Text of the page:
• Don't respond or retaliate - If students are targeted, advise them not to respond or retaliate, as this can often make the situation worse
  • Regularly check and clean up profiles - Have students review their online profiles regularly and remove anything that could make them a target
  • Be an upstander, not a bystander - Encourage students to support peers who are bullied online and to report it to an adult
  • Save the evidence - Encourage students to save messages or take screenshots of any bullying in case they need to report it
  • Use reporting features - Teach students how to use the report features on social networks and online platforms to report cyberbullying
  • Discuss online interactions with a trusted adult - Foster an environment where students can talk about their online interactions with parents or teachers so they don’t feel alone
  • Know when to disconnect - Encourage students to take breaks from social media and to disconnect from devices if they are feeling overwhelmed by online interactions

Dialogue Starters Around Cyberbullying

  • Have you ever seen someone being embarrassed or humiliated online, like with private images or personal secrets being shared? How did that make you feel?
  • Have you or any of your friends ever received messages with mean words or name-calling? How did you react to those messages?
  • Has anyone ever tried to pressure or trick you into doing something you didn't want to do online? How did you handle it?
  • Has there ever been a time when you felt scared or intimidated by something someone said to you online? Can you tell me about it?
  • Has anyone ever pretended to be you online or sent messages using your name? How did that affect your friendships or reputation?
  • Have you ever received repeated messages online that made you uncomfortable or upset? What did those messages say?

Signs Your Student is Being Bullied Online

If you notice a change in your student's habits then that might be a sign your child is being bullied online.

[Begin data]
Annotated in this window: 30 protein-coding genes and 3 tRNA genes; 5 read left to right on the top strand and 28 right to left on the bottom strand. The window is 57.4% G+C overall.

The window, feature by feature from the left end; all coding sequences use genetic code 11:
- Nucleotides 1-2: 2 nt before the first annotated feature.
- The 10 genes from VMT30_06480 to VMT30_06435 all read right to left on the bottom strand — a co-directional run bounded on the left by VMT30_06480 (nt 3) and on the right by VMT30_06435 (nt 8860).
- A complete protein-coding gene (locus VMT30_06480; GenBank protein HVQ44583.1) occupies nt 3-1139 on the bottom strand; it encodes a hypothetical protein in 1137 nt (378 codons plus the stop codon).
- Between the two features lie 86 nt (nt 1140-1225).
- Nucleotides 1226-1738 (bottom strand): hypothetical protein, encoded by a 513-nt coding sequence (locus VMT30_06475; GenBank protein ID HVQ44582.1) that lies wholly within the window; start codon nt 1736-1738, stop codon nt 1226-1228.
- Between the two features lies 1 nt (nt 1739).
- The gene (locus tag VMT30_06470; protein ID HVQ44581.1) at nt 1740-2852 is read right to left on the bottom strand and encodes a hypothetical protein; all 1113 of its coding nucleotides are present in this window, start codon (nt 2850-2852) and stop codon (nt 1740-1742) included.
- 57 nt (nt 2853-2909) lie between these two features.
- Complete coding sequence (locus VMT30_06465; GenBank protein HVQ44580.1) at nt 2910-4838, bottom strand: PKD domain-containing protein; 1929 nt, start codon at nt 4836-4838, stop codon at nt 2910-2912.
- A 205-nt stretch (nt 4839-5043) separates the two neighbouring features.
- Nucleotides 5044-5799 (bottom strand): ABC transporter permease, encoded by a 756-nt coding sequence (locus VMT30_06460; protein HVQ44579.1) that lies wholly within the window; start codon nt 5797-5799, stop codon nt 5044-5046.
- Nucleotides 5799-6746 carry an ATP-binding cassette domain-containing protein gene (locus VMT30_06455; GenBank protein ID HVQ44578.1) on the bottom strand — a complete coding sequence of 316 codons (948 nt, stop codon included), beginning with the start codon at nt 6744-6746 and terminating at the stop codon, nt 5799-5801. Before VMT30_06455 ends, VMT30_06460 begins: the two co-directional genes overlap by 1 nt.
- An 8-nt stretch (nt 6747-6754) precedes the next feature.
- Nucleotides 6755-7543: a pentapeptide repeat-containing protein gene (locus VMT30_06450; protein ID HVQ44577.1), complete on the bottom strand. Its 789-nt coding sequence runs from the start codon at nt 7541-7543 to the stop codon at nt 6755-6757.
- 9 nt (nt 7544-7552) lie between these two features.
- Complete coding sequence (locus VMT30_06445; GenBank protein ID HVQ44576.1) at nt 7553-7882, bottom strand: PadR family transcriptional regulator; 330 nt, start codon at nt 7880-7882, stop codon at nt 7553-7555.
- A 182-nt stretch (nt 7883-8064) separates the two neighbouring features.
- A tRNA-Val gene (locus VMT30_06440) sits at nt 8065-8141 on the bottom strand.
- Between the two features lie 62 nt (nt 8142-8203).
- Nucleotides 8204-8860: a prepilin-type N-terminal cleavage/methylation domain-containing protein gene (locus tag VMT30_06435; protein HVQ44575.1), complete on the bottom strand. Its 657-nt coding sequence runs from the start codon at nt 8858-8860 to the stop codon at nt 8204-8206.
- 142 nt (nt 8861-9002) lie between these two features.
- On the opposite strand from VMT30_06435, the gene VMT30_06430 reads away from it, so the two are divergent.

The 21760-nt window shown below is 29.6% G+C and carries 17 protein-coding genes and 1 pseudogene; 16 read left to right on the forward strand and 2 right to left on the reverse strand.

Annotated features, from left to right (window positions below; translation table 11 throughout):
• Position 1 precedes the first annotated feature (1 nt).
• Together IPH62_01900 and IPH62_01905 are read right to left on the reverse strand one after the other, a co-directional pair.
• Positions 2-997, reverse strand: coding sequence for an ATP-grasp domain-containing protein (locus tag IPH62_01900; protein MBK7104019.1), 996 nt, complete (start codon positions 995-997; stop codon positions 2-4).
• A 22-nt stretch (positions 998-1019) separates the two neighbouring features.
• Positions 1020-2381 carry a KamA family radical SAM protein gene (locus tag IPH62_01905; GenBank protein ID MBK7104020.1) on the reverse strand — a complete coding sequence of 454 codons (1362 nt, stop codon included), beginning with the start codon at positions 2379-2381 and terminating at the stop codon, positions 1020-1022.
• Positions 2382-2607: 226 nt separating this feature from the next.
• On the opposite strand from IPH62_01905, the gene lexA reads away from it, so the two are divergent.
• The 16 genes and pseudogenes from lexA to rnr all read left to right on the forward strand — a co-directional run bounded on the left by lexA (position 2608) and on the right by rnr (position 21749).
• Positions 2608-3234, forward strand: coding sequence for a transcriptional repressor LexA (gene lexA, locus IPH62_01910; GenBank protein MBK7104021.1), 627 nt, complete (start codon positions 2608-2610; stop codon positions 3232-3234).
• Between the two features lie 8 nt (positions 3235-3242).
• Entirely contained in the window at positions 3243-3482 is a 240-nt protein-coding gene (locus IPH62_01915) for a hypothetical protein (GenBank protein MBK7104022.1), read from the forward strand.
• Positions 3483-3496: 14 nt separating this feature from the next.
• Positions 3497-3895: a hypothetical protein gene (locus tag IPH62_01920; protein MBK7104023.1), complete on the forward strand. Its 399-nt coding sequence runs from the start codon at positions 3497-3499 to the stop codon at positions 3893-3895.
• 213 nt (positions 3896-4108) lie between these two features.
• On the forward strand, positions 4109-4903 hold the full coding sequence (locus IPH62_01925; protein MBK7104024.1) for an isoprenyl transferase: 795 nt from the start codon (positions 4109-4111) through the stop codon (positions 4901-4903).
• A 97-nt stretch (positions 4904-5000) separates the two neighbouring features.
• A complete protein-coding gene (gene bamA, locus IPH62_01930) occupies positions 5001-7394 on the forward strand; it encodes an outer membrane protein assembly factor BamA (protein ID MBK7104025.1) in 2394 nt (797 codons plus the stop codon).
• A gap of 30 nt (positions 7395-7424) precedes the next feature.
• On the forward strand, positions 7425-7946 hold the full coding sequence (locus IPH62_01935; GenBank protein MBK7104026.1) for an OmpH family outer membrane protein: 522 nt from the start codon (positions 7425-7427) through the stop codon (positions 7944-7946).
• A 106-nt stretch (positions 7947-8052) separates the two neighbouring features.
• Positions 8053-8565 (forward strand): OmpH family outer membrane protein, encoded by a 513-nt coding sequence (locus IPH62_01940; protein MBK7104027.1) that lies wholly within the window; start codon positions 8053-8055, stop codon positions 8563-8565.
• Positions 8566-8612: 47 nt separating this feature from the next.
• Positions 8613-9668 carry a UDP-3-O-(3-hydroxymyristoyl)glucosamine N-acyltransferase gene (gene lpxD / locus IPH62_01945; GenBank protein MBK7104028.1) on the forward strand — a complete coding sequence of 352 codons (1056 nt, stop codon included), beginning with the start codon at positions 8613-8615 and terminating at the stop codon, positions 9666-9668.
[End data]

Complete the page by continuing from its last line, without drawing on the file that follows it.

• Shows signs of aggression
  • Change in habits
  • Loses interest in activities they once enjoyed
  • Withdrawn, doesn’t want to talk

Dialogue Starters to Determine if Your Child is Being Bullied 

  • How do you feel after spending time online?
  • Have you ever seen someone being treated unkindly online? How did that make you feel?
  • How do you think someone feels when they are being bullied online?
  • Who are the adults or friends you trust enough to talk to if a situation online makes you feel uncomfortable?
  • What are some safe ways to respond if you see someone being bullied online?
  • Have there been any times when you have felt bullied or uncomfortable by something that was said to you online?

Steps for Parental Intervention

  • Talk to your child - Have an open and supportive conversation about what’s happening and what your child feels the best solution would be
  • Document the bullying - Keep a record of incidents, including dates, times, and descriptions
  • Contact the school - Work with teachers and administrators to address the issue
  • Professional support - Consider seeking help from a counselor or psychologist if your child is struggling emotionally
  • Legal advice - In severe cases, if the bullying includes illegal activity, such as physical assault or sharing nude photos, legal advice might be necessary
  • Empower your child - Work with your child to develop strategies to handle bullying and to boost their confidence and resilience

Support Services for Students Dealing with Cyberbullying

  • National Suicide Prevention Lifeline Crisis Chat: https://988lifeline.org/chat/
  • Stop Bullying Now Hotline: 1-800-273-8255
  • No Bully Help Hotline: 1-866-488-7386
  • LGBT National Youth Talkline: 1-800-246-7743

More resources for parents, students, & educators 


Cyberbullying is a serious issue that is impacting the lives of many students today. Recognizing the tactics used by cyberbullies and having a clear understanding of how to support students who are being cyberbullied is crucial. Parents and educators need to keep the lines of communication open with students to support them and help them respond to bullies in a healthy way. Cyberbullying is an ongoing problem. It will require vigilance, empathy, and a collective effort to create safer spaces online.

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In this guide, parents & educators will learn:

  • What is and is not cyberbullying
  • Expert advice on how to deal with cyberbullying
  • What to do if a student sees (or experiences cyberbullying)
  • Advice for parents around online bullying

Learn why parents and educators should care about online bullying

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This is great info, thanks for giving me some ideas on how to start a dialogue with my teen!